John Maynard Keynes: Capitalism’s Savior?

When we look for the watershed doctrines of modern capitalism, we quickly turn to Adam Smith’s The Wealth of Nations for the birth of capitalistic thought and to Joseph Schumpeter’s theory of “creative destruction.”

Other economists, such as David Ricardo, Thomas Malthus, John Stuart Mill, Alfred Marshall and Frederick Hayek, have also made important contributions to the economic system we know today. Yet few have influenced the social consequences of economic thought more than John Maynard Keynes. His position in this select group of thinkers is secure: his theories revised modern economic models and had a direct role in transforming Western society during the dark days of the Great Depression. Precisely when the world needed a brilliant contrarian, Keynes was presented a stage on which to perform—and perform he did.

The son of economist John Neville Keynes, John Maynard was born in 1883, the year Karl Marx died (the younger Keynes would become instrumental in confronting and confounding Marx’s theories of communism). Robert L. Heilbroner says of John Maynard in his Worldly Philosophers: “At age four and a half he was already puzzling out for himself the economic meaning of interest; at six he was wondering about how his brain worked; at seven his father found him a ‘thoroughly delightful companion.’” The privileged education that Eton and King’s College, Cambridge, had to offer was perhaps a given, therefore. Heilbroner points out that Keynes’s abilities were so prodigious that “it was as if the talents that would have sufficed half a dozen men were by happy accident crowded into one person.” He was also an imposing figure at six and a half feet (two meters) tall.

Keynes developed an early liking for the finer things of life, acquiring a taste for champagne and running in elite social circles. As a first-year student at King’s College, he was inducted into an exclusive secret society known as the Apostles, whose membership included Bertrand Russell, G.M. Trevelyan, Leonard Woolf, G.E. Moore and E.M. Forster. Several of them went on to help form the free-thinking Bloomsbury Group, an equally exclusive club of major artistic and literary figures of the day. Forster and Keynes were among its early members, as were Leonard and Virginia Woolf.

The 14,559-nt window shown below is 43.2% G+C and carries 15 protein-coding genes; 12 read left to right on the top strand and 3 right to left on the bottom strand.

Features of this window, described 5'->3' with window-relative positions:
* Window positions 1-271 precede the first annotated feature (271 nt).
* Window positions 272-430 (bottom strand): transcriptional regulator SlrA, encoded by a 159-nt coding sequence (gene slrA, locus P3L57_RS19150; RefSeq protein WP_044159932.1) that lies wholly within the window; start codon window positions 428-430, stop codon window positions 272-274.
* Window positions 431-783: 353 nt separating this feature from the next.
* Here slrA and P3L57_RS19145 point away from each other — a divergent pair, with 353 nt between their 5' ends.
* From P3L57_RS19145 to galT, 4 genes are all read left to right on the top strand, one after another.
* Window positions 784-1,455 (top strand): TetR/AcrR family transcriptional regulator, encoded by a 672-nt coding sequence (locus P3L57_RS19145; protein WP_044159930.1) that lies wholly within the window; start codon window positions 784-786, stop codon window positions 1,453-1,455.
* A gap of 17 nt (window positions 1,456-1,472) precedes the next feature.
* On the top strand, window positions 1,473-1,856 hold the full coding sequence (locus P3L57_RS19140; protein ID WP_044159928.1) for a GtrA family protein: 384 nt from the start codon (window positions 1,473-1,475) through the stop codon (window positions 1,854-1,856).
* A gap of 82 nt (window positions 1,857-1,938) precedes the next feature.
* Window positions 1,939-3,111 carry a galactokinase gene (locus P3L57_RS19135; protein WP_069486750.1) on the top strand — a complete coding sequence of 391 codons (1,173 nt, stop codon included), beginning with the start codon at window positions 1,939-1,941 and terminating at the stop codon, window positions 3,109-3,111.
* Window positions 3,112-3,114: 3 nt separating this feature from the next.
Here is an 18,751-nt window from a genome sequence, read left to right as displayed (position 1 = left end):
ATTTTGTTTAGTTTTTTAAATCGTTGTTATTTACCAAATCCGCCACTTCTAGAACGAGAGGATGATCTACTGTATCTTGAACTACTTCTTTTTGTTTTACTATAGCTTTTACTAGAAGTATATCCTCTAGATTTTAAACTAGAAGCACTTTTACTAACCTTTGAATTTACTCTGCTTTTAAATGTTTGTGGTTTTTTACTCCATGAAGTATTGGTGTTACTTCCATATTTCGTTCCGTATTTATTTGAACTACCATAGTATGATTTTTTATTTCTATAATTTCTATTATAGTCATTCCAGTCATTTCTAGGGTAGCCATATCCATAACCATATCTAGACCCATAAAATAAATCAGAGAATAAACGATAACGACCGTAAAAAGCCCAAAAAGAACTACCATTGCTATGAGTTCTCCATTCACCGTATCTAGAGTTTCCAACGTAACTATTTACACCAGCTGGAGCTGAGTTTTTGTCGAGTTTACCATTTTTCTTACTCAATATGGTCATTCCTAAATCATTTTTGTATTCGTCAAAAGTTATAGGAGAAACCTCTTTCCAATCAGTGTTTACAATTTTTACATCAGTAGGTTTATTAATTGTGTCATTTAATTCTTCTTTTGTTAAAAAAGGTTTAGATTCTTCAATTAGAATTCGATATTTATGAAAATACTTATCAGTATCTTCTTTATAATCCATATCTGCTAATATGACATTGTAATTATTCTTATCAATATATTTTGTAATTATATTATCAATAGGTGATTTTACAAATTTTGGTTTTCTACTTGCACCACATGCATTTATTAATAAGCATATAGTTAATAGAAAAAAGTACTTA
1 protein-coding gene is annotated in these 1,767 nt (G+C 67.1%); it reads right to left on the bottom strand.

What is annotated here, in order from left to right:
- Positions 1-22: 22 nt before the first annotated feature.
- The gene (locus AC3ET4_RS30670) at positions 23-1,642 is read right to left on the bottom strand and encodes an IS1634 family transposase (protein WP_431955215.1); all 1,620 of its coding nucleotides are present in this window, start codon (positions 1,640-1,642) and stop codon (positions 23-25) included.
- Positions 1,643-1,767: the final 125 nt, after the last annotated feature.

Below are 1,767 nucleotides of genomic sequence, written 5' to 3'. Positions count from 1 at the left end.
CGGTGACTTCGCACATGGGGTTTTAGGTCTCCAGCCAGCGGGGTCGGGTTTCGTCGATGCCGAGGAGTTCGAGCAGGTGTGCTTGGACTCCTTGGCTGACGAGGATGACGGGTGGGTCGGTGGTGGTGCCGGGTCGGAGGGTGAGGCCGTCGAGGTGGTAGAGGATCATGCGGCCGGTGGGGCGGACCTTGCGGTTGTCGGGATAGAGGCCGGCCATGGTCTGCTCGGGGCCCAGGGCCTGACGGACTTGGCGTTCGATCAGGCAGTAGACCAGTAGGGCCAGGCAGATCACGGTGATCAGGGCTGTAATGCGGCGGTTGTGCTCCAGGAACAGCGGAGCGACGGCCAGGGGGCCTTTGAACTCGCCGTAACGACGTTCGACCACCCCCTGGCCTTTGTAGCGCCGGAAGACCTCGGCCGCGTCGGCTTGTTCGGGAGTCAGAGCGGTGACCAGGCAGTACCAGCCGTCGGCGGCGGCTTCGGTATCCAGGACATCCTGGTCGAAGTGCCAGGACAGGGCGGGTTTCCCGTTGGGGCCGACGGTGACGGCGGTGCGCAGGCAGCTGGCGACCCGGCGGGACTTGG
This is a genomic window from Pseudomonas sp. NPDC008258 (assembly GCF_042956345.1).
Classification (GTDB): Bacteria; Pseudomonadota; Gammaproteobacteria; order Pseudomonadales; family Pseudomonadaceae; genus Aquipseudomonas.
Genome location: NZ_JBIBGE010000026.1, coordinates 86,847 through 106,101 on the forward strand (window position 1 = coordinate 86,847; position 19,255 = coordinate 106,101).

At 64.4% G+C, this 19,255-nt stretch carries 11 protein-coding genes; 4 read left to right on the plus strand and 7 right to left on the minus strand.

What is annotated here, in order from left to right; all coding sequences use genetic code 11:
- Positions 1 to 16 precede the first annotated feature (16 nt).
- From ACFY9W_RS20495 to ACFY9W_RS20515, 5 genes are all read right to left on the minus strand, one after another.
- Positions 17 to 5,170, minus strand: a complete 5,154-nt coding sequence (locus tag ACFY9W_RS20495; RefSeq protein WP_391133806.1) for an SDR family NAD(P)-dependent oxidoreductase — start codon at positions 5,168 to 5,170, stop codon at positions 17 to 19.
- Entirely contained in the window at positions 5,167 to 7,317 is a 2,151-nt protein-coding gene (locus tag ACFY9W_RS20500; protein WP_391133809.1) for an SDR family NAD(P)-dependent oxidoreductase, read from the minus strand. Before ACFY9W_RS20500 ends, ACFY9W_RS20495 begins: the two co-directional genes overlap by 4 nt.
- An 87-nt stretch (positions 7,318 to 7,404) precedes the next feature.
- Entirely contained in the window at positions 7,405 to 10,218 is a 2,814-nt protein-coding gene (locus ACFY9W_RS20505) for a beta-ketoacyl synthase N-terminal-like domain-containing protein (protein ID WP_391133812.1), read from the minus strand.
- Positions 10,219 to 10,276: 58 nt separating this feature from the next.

Biographer Robert Skidelsky remarks that Keynes came to regard himself as “an arbiter on every subject.” He was profoundly self-confident and seemed to excel at all he touched. Venturing into the perilous world of currency and commodity trading, he accumulated a £500,000 fortune and also established a brilliant record as an investor, managing a fund for King’s College from 1928 to 1945 and producing an average annual return of 13.2 percent despite the stock market crash of 1929 and the ensuing Great Depression.

The budding economist actually began his government career in India in 1906 as a minor public official. He had missed out on a coveted Treasury position by scoring second in the British civil service exam. But Keynes quickly became bored with India and his job, resigned, and went back to Cambridge. His years in India were not futile, however, as his sense of Indian affairs bore fruit in his first work, Indian Currency and Finance (1913). It was soon considered a masterpiece and landed the 29-year-old a Royal Commission to study the Indian currency problem.

Keynes later became a key figure in the Treasury Department and in 1919 took part in the World War I peace conference at Versailles. As a member of the British delegation, he sat in on discussions over German war reparations. Through his own calculations, Keynes knew that Germany could never pay the reparations and that their imposition would only impoverish that nation and create hostility toward France and England. He feared that the extreme punishment the Allies imposed would ruin the German economy and result in further conflict in Europe. His predictions were realized when Germany was beset by hyperinflation in 1923, leading to the rise of Adolf Hitler and the Nazi party. Keynes put his views in print shortly after Versailles in his treatise The Economic Consequences of the Peace, for which he received wide acclaim and national prominence.

In 1923 the now-celebrated economist took the international gold standard to task in his Tract on Monetary Reform. His later work, Treatise on Money (1930), attempted to explain how the whole economy worked and the interplay between savings and investment. Keynes contended that savings decisions and investment decisions were made by different groups of individuals. Steven Pressman, in Fifty Major Economists, summarizes Keynes’s argument: “It was the responsibility of the central bank to keep these variables equal to one another” in order to prevent inflation and recession.